The Raiders first try came because Wighton kept the ball in his hand long enough to firstly allow Hudson Young to run an under route, stalling the inside cover, giving Croker two metres to run to the line with a defence that was still on its heels. A similar opportunity went begging when Croker got over but couldn’t get the ball down. These weren’t the only chances Wighton created on the left, just the most noticeable. Later Wighton grubbered, ran around a defender and got there himself. It’s astounding how quickly his short-kicking game has become a weapon.

It wasn’t all Wighton. Josh Papalii (16 for 148m) did a cracking job in the middle. It was hard work, often coming with defenders in his face from the second he got the ball. Despite having around 200 less metres over the game than their opposition (1648 -1459), Canberra only had 10 less post contact metres (334-324), 46 of which came from Papalii. He created a try through using his strength to stand in a tackle and smartly pop a ball for Elliot Whitehead, who then found Michael Oldfield to fall over the line.

The Raiders middle third attack also looked its most fluid in weeks. Josh Hodgson used his feet more, either by running or by just taking a few steps to one side, in order to free up some space around the ruck. In this game he and Sia tried out the run-around again, again with Papalii almost going through. It will create points soon, I promise you.

Also how good is Charnze Nicoll-Klokstad? Each week he is doing more and more in the line. In this week he was chipping in repeatedly in attacking movements on both sides of the ground. He passed well when he needed to, and even turned a nothing movement into points when he simply overpowered Mitch Aubusson. He is a legit weapon.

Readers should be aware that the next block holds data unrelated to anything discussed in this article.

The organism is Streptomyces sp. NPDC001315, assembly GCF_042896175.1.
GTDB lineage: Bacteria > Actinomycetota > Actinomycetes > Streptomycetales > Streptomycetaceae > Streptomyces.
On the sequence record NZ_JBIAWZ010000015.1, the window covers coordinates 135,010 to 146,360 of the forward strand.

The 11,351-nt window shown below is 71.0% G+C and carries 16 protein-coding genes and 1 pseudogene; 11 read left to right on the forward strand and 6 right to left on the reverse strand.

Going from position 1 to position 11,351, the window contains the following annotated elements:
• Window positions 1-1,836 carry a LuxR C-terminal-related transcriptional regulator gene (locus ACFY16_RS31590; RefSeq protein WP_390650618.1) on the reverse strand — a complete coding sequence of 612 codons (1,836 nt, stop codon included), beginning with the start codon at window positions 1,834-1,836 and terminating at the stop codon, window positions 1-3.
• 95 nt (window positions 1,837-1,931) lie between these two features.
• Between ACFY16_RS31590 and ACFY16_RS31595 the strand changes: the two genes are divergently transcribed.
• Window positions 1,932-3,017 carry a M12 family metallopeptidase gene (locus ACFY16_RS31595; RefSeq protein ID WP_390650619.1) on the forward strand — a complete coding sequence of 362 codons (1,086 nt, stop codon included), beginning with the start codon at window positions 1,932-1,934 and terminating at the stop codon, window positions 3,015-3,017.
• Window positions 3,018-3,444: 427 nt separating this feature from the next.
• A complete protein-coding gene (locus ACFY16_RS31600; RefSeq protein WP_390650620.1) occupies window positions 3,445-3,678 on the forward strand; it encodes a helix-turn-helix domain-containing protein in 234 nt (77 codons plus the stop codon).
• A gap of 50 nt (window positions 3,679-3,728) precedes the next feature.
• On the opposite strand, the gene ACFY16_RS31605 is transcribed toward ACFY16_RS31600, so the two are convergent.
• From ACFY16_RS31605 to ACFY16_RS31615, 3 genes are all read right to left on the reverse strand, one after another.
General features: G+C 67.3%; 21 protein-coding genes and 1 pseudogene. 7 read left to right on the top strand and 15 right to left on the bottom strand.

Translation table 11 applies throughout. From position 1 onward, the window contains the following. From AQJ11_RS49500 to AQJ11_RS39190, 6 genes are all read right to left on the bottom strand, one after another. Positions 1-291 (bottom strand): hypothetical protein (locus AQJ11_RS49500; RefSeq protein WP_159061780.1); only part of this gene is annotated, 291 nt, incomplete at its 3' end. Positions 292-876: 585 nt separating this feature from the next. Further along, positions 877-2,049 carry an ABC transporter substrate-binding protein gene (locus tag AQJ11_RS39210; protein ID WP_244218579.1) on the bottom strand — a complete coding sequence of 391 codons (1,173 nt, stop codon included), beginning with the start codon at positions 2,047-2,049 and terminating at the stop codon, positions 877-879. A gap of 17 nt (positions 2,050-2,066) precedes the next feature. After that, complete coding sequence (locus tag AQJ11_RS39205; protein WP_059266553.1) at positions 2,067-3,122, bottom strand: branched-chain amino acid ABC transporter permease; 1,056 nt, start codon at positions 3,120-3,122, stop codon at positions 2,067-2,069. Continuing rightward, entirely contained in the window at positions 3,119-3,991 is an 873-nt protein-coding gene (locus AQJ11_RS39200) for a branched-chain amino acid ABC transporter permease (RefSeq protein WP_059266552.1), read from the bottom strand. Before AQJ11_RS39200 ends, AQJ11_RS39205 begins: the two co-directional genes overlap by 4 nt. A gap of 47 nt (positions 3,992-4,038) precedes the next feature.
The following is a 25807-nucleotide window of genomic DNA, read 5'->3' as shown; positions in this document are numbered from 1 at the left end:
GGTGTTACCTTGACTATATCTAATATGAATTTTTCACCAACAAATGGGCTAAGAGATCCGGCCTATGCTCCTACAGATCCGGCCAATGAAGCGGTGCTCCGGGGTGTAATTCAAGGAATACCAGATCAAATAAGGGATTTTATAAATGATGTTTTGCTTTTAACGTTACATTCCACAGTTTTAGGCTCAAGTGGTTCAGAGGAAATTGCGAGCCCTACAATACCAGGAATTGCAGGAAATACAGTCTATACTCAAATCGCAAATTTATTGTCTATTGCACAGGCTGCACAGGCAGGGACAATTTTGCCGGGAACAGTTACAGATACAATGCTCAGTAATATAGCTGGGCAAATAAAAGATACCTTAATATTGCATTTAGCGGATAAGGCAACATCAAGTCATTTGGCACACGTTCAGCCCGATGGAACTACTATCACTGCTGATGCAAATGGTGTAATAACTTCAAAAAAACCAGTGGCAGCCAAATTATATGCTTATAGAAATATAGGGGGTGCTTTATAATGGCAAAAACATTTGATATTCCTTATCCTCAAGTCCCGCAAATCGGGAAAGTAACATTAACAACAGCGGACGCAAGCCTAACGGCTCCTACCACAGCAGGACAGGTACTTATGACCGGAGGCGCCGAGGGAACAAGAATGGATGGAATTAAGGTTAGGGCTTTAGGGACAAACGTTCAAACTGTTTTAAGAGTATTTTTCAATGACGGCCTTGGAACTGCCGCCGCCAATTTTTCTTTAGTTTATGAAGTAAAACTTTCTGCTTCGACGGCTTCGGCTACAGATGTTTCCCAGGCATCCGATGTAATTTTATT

These pieces are beginning to be put together to form a proper offence. The smart football of the first six weeks or so is now second nature, and the Raiders now know when and where to break the rules. It’s a little bit exciting. A Canberra attack capable of both grinding and brilliant attack? Be still my beating heart.

This game was far from perfect. Yes there are problems that need to be fixed, and soon. There’s no way the Bunnies didn’t see what happened to the Green Machine’s right side defence. Battling a big middle is only going to be harder against the various Burgeii next week.

But much like the loss against the Storm it revealed that the improvements made in 2019 are tangible. A better defence, smarter football, and a resilience that should be noted by every Canberra observer. These are things that the Raiders are building a foundation on. They’ve added a flourishing attack to that recipe in recent weeks.

In this game they were investigated by the best the competition has to offer, and they pushed them to the limit. The gap between them still exists but the Raiders have improved and the gains are real.